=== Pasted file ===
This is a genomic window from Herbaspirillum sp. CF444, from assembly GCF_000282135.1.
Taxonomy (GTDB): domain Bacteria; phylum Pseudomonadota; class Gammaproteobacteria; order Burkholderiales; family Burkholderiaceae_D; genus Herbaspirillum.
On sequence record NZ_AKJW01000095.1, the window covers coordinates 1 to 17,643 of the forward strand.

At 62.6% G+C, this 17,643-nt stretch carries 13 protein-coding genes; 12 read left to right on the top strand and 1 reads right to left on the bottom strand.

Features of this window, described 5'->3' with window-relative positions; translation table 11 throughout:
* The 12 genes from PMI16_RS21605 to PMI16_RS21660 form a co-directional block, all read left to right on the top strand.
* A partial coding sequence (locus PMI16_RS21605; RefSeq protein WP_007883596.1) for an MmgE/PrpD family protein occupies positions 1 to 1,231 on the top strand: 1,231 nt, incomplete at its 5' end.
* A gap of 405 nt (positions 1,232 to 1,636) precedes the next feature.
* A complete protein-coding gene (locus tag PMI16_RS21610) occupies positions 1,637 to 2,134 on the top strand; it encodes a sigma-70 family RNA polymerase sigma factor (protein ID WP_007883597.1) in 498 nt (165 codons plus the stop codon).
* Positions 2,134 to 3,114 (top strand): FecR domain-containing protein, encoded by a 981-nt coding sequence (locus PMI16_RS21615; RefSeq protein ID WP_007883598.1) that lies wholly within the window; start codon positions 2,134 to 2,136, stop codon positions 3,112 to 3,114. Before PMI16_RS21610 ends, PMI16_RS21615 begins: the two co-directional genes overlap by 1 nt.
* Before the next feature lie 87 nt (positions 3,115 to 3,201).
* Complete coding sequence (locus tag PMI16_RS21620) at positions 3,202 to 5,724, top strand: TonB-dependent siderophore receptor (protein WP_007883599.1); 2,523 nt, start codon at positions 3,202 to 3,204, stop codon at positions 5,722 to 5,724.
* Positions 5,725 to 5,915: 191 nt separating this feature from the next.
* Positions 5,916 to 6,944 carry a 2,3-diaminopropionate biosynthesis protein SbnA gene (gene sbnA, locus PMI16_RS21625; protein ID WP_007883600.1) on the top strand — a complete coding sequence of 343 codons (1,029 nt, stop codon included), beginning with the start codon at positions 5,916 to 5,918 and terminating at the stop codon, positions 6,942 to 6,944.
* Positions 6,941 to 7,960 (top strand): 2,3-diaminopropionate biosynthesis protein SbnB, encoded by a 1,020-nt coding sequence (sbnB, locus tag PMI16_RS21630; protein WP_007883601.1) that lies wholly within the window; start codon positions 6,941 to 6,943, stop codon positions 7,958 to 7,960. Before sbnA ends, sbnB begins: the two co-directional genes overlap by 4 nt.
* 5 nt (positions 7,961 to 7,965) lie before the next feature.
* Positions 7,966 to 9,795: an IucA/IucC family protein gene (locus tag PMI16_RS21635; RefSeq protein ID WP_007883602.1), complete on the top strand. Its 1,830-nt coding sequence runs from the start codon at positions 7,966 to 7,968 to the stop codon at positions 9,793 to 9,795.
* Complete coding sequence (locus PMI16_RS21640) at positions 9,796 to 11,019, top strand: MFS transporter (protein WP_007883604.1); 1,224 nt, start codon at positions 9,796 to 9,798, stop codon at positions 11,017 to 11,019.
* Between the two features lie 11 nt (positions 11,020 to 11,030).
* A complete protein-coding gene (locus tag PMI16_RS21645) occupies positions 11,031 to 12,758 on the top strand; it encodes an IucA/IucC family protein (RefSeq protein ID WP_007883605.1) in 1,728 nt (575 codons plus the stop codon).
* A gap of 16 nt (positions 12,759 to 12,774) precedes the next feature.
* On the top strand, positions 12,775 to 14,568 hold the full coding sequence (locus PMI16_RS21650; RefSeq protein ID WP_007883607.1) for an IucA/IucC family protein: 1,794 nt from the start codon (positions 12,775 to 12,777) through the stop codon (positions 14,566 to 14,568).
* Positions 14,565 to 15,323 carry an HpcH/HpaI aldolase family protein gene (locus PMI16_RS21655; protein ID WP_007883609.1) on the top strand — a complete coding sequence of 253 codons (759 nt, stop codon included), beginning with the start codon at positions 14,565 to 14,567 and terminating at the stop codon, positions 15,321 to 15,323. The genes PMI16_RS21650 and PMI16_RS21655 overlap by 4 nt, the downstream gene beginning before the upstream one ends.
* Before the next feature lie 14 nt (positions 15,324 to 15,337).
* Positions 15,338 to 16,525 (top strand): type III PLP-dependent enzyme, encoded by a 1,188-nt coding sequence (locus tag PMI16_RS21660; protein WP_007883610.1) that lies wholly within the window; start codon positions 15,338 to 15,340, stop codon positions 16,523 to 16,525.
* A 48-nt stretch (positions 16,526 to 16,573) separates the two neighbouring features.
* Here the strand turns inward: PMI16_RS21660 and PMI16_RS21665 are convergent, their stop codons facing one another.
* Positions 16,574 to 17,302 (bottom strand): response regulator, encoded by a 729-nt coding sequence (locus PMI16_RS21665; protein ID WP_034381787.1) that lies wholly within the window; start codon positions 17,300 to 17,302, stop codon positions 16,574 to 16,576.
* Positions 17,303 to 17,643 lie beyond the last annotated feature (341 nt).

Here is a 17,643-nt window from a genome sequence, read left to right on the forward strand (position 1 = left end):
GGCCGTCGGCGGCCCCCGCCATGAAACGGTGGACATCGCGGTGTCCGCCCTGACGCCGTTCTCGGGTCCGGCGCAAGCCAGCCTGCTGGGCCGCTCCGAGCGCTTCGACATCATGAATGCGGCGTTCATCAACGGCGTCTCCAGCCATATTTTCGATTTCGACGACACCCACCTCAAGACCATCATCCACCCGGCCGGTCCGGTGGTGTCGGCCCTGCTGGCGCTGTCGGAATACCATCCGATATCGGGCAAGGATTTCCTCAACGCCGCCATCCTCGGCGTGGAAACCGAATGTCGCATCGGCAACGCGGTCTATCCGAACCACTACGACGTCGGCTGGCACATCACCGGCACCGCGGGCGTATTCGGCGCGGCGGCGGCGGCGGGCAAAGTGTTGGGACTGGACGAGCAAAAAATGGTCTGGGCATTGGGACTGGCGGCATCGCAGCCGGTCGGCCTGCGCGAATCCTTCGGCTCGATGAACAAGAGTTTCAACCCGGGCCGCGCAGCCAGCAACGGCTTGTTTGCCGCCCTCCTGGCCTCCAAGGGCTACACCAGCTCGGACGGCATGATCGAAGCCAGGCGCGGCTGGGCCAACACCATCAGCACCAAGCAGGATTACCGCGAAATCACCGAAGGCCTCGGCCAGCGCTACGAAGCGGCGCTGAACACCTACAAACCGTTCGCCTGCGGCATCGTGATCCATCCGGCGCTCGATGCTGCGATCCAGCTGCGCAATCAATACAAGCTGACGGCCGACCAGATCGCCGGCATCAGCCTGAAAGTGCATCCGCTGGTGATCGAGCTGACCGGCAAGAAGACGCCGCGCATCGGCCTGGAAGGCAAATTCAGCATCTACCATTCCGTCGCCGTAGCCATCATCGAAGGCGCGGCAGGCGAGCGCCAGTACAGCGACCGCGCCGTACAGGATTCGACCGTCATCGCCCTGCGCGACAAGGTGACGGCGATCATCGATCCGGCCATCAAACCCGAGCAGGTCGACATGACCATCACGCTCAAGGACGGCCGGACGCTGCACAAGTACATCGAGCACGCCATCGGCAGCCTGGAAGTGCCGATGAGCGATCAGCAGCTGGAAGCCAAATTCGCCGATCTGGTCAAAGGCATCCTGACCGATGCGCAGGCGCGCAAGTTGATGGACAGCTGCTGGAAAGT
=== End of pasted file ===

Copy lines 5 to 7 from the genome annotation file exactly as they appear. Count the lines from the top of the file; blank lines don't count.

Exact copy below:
Features of this window, described 5'->3' with window-relative positions; translation table 11 throughout:
* The 12 genes from PMI16_RS21605 to PMI16_RS21660 form a co-directional block, all read left to right on the top strand.
* A partial coding sequence (locus PMI16_RS21605; RefSeq protein WP_007883596.1) for an MmgE/PrpD family protein occupies positions 1 to 1,231 on the top strand: 1,231 nt, incomplete at its 5' end.